Original Research

Using historical data to explore transactional data quality of an African power generation company

Patient Rambe, Johan Bester
SA Journal of Information Management | Vol 22, No 1 | a1130 | DOI: https://doi.org/10.4102/sajim.v22i1.1130 | © 2020 Patient Rambe, Johan Bester | This work is licensed under CC Attribution 4.0
Submitted: 16 July 2019 | Published: 19 May 2020

About the author(s)

Patient Rambe, Department of Business Support Studies, Faculty of Management Sciences, Central University of Technology, Bloemfontein, South Africa
Johan Bester, Department of Business Support Studies, Faculty of Management Sciences, Central University of Technology, Bloemfontein, South Africa

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Background: In developing countries, despite large public companies’ reliance on master data for decision-making, there is scant evidence to demonstrate their effective use of transactional data in decision-making because of its volatility and complexity. For the state-owned enterprise (SOE) studied, the complexity of generating high-quality transactional data manifests in relationships between customer call transactional data related to an electricity supply problem (captured by call centre agents, i.e. data creators) and technician-generated feedback (i.e. data consumers).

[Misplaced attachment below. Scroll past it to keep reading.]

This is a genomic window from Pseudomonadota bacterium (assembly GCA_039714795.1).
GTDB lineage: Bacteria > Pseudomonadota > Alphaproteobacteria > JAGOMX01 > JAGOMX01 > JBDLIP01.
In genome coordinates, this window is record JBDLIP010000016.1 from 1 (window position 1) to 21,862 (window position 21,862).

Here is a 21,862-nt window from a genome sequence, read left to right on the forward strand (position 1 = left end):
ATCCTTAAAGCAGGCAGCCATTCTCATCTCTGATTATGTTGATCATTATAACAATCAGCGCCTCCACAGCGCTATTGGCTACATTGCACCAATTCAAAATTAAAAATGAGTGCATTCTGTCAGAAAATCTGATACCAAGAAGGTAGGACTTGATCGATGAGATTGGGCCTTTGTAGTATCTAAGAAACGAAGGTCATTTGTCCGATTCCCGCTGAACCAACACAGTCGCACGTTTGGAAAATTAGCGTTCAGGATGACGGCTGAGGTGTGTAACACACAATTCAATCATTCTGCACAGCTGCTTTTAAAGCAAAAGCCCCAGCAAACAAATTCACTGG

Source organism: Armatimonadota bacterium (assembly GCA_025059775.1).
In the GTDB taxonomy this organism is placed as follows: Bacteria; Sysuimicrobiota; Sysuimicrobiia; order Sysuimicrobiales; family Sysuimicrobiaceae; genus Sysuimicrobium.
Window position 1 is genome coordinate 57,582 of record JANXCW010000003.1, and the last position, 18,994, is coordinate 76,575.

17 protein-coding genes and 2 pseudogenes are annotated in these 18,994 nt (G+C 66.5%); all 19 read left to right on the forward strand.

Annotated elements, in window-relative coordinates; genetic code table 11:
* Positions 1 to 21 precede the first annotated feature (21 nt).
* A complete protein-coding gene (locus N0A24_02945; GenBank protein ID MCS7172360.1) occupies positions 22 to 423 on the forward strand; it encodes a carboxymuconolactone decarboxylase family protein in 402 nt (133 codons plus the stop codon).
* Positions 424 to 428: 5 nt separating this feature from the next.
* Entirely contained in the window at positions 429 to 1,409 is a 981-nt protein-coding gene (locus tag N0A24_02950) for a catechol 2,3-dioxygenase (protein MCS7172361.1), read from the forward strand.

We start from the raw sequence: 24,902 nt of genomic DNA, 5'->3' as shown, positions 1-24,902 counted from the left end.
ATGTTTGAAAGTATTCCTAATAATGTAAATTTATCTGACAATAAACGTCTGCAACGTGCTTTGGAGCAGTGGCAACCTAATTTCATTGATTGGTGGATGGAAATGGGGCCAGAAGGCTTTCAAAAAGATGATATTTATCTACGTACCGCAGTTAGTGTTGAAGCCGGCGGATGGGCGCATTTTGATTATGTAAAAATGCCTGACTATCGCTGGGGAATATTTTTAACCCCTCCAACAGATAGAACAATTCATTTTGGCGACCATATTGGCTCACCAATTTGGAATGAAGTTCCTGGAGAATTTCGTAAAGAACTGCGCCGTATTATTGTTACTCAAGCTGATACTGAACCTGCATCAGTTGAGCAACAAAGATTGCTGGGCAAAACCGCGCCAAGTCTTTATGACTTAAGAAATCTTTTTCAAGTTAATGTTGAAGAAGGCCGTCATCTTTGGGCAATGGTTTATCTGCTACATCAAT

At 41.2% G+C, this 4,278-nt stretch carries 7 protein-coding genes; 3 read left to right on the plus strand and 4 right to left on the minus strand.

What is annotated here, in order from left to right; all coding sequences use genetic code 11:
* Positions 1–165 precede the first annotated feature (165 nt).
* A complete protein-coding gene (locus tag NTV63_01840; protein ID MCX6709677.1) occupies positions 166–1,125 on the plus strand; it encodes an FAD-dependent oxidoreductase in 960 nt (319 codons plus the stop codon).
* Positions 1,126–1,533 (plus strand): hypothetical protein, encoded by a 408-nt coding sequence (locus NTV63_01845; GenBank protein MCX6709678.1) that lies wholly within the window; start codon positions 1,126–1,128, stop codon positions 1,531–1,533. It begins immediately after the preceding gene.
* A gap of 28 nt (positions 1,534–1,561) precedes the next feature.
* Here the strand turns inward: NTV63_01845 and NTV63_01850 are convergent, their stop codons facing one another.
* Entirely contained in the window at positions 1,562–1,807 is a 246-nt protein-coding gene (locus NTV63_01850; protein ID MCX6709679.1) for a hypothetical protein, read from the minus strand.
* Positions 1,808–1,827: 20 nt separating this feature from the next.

Objectives: To establish the quality of customer calls transactional data captured using source system measurements. To compare this data set with field technicians’ downstream system transactions that indicated incorrect transactional data.

Method: The study compared historical customer calls transactional data (i.e. source system data) with field technician-generated feedback captured on work orders (i.e. receiving system) in a power generation SOE, to ascertain transactional data quality generated and whether field technicians responded to authentic customer calls exclusively to mitigate operational expenses.

Results: Mean values of customer call transactional data quality from the source system and technician-generated feedback on work orders varied by 1.26%, indicating that data quality measurements at the source system closely resembled data quality experiences of data consumers. The SOE’s transactional data quality from the source system was 80.05% and that of historical data set from evaluating feedback was 81.31% – percentages that exceeded average data quality measurements in literature.

Conclusion: Using a feedback control system (FCS) to integrate feedback generated by data consumers to data creators presents an opportunity to increase data quality to higher levels than its current norm.


feedback control system; power generation; master data; transactional data quality; electricity supply problem; data management capabilities.


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